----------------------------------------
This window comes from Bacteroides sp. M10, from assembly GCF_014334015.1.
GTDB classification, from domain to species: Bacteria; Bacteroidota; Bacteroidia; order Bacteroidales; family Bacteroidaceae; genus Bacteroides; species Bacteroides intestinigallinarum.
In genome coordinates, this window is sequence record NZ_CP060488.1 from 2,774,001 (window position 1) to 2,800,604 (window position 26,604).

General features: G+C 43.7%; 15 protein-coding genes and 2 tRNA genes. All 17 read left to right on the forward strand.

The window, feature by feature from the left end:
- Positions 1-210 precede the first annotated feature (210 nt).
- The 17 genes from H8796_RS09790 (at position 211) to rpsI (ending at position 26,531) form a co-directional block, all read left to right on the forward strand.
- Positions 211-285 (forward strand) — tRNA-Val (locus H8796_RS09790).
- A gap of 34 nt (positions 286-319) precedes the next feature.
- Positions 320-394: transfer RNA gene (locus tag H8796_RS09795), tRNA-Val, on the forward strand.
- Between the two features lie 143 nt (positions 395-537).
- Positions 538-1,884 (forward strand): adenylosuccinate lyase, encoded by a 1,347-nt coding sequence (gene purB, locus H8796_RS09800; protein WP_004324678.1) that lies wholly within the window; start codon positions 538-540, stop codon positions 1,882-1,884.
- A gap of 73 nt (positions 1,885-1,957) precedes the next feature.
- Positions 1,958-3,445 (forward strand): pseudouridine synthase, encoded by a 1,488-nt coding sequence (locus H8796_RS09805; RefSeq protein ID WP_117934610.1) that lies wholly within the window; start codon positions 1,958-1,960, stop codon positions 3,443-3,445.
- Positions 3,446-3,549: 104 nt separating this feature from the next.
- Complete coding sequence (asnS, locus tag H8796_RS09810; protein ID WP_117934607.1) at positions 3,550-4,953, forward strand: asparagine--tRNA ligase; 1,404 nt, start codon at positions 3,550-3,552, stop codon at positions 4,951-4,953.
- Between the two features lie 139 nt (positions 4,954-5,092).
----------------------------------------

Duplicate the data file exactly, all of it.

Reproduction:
This window comes from Bacteroides sp. M10, from assembly GCF_014334015.1.
GTDB classification, from domain to species: Bacteria; Bacteroidota; Bacteroidia; order Bacteroidales; family Bacteroidaceae; genus Bacteroides; species Bacteroides intestinigallinarum.
In genome coordinates, this window is sequence record NZ_CP060488.1 from 2,774,001 (window position 1) to 2,800,604 (window position 26,604).

General features: G+C 43.7%; 15 protein-coding genes and 2 tRNA genes. All 17 read left to right on the forward strand.

The window, feature by feature from the left end:
- Positions 1-210 precede the first annotated feature (210 nt).
- The 17 genes from H8796_RS09790 (at position 211) to rpsI (ending at position 26,531) form a co-directional block, all read left to right on the forward strand.
- Positions 211-285 (forward strand) — tRNA-Val (locus H8796_RS09790).
- A gap of 34 nt (positions 286-319) precedes the next feature.
- Positions 320-394: transfer RNA gene (locus tag H8796_RS09795), tRNA-Val, on the forward strand.
- Between the two features lie 143 nt (positions 395-537).
- Positions 538-1,884 (forward strand): adenylosuccinate lyase, encoded by a 1,347-nt coding sequence (gene purB, locus H8796_RS09800; protein WP_004324678.1) that lies wholly within the window; start codon positions 538-540, stop codon positions 1,882-1,884.
- A gap of 73 nt (positions 1,885-1,957) precedes the next feature.
- Positions 1,958-3,445 (forward strand): pseudouridine synthase, encoded by a 1,488-nt coding sequence (locus H8796_RS09805; RefSeq protein ID WP_117934610.1) that lies wholly within the window; start codon positions 1,958-1,960, stop codon positions 3,443-3,445.
- Positions 3,446-3,549: 104 nt separating this feature from the next.
- Complete coding sequence (asnS, locus tag H8796_RS09810; protein ID WP_117934607.1) at positions 3,550-4,953, forward strand: asparagine--tRNA ligase; 1,404 nt, start codon at positions 3,550-3,552, stop codon at positions 4,951-4,953.
- Between the two features lie 139 nt (positions 4,954-5,092).